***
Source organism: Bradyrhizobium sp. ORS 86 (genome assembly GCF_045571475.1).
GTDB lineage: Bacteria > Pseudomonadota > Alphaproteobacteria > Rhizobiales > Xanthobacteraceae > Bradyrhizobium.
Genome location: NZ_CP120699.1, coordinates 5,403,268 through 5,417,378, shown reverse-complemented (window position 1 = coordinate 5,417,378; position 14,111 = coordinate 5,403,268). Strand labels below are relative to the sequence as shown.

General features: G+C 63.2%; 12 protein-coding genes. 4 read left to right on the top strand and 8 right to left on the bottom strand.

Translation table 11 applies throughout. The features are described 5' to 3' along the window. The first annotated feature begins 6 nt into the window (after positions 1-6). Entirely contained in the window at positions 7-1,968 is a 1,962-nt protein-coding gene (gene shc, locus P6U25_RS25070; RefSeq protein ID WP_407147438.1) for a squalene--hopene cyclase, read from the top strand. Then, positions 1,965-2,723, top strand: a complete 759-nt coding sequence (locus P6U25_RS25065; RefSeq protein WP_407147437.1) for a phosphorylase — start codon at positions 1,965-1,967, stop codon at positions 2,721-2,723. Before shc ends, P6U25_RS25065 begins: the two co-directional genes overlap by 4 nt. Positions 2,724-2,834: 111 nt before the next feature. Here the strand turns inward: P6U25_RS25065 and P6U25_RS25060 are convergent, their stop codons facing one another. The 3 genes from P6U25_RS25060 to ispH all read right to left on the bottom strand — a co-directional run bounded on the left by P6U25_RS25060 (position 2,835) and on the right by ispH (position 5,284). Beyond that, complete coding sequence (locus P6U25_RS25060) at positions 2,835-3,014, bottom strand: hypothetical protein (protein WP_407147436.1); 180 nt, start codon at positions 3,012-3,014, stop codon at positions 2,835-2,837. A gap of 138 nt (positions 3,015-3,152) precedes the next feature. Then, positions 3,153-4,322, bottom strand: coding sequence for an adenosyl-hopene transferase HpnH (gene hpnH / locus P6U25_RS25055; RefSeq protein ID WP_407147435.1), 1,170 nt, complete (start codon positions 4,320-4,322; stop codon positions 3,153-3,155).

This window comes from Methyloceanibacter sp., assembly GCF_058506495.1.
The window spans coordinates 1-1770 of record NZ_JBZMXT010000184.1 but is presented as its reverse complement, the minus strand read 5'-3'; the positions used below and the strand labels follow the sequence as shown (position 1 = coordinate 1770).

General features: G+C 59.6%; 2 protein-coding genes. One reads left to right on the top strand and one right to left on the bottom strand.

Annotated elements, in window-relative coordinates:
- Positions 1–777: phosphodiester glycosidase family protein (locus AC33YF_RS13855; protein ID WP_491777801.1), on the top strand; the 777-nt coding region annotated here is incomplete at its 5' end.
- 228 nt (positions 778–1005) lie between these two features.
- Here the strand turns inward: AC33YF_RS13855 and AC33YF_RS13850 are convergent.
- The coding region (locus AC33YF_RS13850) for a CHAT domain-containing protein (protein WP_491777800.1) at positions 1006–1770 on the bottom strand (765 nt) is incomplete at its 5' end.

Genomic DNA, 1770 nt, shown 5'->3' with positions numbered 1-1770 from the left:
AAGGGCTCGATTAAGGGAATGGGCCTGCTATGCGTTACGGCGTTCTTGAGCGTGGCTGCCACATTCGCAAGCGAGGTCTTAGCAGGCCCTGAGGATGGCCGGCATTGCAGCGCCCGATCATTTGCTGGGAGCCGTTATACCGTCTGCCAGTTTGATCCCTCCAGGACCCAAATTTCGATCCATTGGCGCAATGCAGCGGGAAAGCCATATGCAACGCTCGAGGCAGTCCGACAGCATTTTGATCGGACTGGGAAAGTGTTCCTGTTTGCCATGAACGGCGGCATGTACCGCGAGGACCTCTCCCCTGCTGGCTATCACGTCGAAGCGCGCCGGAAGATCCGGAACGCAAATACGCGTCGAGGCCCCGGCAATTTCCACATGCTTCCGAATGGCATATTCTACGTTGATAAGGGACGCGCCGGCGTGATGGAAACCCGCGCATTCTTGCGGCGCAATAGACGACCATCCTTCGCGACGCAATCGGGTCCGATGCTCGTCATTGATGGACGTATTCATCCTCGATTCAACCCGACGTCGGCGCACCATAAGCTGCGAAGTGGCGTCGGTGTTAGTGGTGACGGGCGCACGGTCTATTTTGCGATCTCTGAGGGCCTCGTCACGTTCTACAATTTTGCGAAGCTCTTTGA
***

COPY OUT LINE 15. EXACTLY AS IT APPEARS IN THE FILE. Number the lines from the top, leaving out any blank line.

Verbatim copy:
AAGGGCTCGATTAAGGGAATGGGCCTGCTATGCGTTACGGCGTTCTTGAGCGTGGCTGCCACATTCGCAAGCGAGGTCTTAGCAGGCCCTGAGGATGGCCGGCATTGCAGCGCCCGATCATTTGCTGGGAGCCGTTATACCGTCTGCCAGTTTGATCCCTCCAGGACCCAAATTTCGATCCATTGGCGCAATGCAGCGGGAAAGCCATATGCAACGCTCGAGGCAGTCCGACAGCATTTTGATCGGACTGGGAAAGTGTTCCTGTTTGCCATGAACGGCGGCATGTACCGCGAGGACCTCTCCCCTGCTGGCTATCACGTCGAAGCGCGCCGGAAGATCCGGAACGCAAATACGCGTCGAGGCCCCGGCAATTTCCACATGCTTCCGAATGGCATATTCTACGTTGATAAGGGACGCGCCGGCGTGATGGAAACCCGCGCATTCTTGCGGCGCAATAGACGACCATCCTTCGCGACGCAATCGGGTCCGATGCTCGTCATTGATGGACGTATTCATCCTCGATTCAACCCGACGTCGGCGCACCATAAGCTGCGAAGTGGCGTCGGTGTTAGTGGTGACGGGCGCACGGTCTATTTTGCGATCTCTGAGGGCCTCGTCACGTTCTACAATTTTGCGAAGCTCTTTGA